It has long been theorized that the language a group has to work with influences their behavior, values and indeed the structure of their world.  That is, languages shape the way people think.  These researchers asked if the same could be true of businesses.  Was the native tongue they used a determiner in business philosophies and decisions?

Their research shows that a company’s degree of social responsibility is indeed affected by this factor—the language it uses to communicate.

Research has shown that companies located in countries including Germany, Japan, and most Nordic nations are more likely to practice CSR and sustainability initiatives than are companies in France, India, the US, or Russia, for example.  This has been attributed to the “cultures” of these countries.  The concept of culture is easy to understand but how do you measure something as subjective as culture?

These researchers used language.  Surprisingly, the vocabulary used was not as important as the way the language is fundamentally structured.  This is related to previous work by Keith Chen in a paper published in the American Economic Review which studied individual decision making.  He explained that in English, and Spanish, for example, speakers change to a completely different structure to refer to the future; while in others such as German, Swedish and Chinese, use basically the same structure.

Some languages such as English, or Russian, when describing future actions use construction that place a greater distance between the present and the future.  Social responsibility is always an investment in the future. The researchers found that, like individuals, the more separation placed between present and future events, the less socially responsible a company was.

All is not lost however!  Just as some people can diet or save money even if their language is structured for short term gratification, organizations can take on the challenge.  The investigators also found that the language effect was largely overcome by the companies that were highly globalized and had workers internationally.  Just being aware that language has an influence, can help managers and strategists direct business behavior in many ways, including social responsibility.


What is the Most Linguistically Diverse Nation?

According to Ethnologue, the languages of Papua New Guinea number 830 living languages.  Of these living languages, 43 are institutional, 303 are developing, 348 are vigorous, 108 are in trouble, and 36 are dying.  One reason cited for the survival of so many languages are relative poverty which has kept any single language from becoming dominant. Another reason is that this land area is broken into 600 islands that geographically shelter the smaller languages.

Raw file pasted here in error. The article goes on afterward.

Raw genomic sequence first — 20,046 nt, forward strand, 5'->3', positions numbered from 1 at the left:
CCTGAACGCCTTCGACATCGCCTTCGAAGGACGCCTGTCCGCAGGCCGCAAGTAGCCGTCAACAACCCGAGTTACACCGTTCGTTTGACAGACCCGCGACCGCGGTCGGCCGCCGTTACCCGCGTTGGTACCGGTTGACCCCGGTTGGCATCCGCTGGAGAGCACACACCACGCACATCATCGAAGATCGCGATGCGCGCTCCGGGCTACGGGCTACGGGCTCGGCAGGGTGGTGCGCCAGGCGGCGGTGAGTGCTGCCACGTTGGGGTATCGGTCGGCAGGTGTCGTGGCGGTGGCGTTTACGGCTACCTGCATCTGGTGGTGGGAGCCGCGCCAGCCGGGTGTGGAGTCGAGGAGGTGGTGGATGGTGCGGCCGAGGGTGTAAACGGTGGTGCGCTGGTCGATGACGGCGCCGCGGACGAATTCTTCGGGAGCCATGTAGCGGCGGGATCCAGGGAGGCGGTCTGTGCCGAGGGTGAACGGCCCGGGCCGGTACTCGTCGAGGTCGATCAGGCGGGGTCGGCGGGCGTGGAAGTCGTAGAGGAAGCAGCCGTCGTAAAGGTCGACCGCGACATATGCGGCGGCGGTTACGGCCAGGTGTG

And here is a volcano erupting in Papua just a few days ago.

We are hiring!

Do you want to work in a great multicultural environment? Develop products, services and platforms that enable millions and impact hundreds of millions of people, allowing them to communicate in video globally overcoming the language barrier? Are you a full-stack software developer?

We are hiring: Statistics June, July 2014

Here is this  edition of our regular section giving you, the Dotsub community, an idea of where in the world our users were using Dotsub and what languages they were working in during the month of June and July, 2014


Language 1 June

English, Spanish and Portuguese are well established at the top of the rankings these days and the rest of the world is coming in a poor fourth. The major European languages French, Italian and German are always there or thereabouts and Hungarian, European but not major is quite well represented in this summer’s (for them) statistics.


Language 2 June


Language 1 July


Language 2 July


The country by country statistics are always fascinating to me. Hungary has shot to the top (well 2nd) from 7th in May, in both months and this was due to a viral video that got translated into a couple of languages including Hungarian before its owner decided to insist that we take it down, well within their rights of course but disappointing nevertheless. Spain dropped from 2nd to 7th and 8th in June and July. I’m putting all this down to the World Cup in Brazil where the whole world came to speak football.


Country 1 June


Country 2 June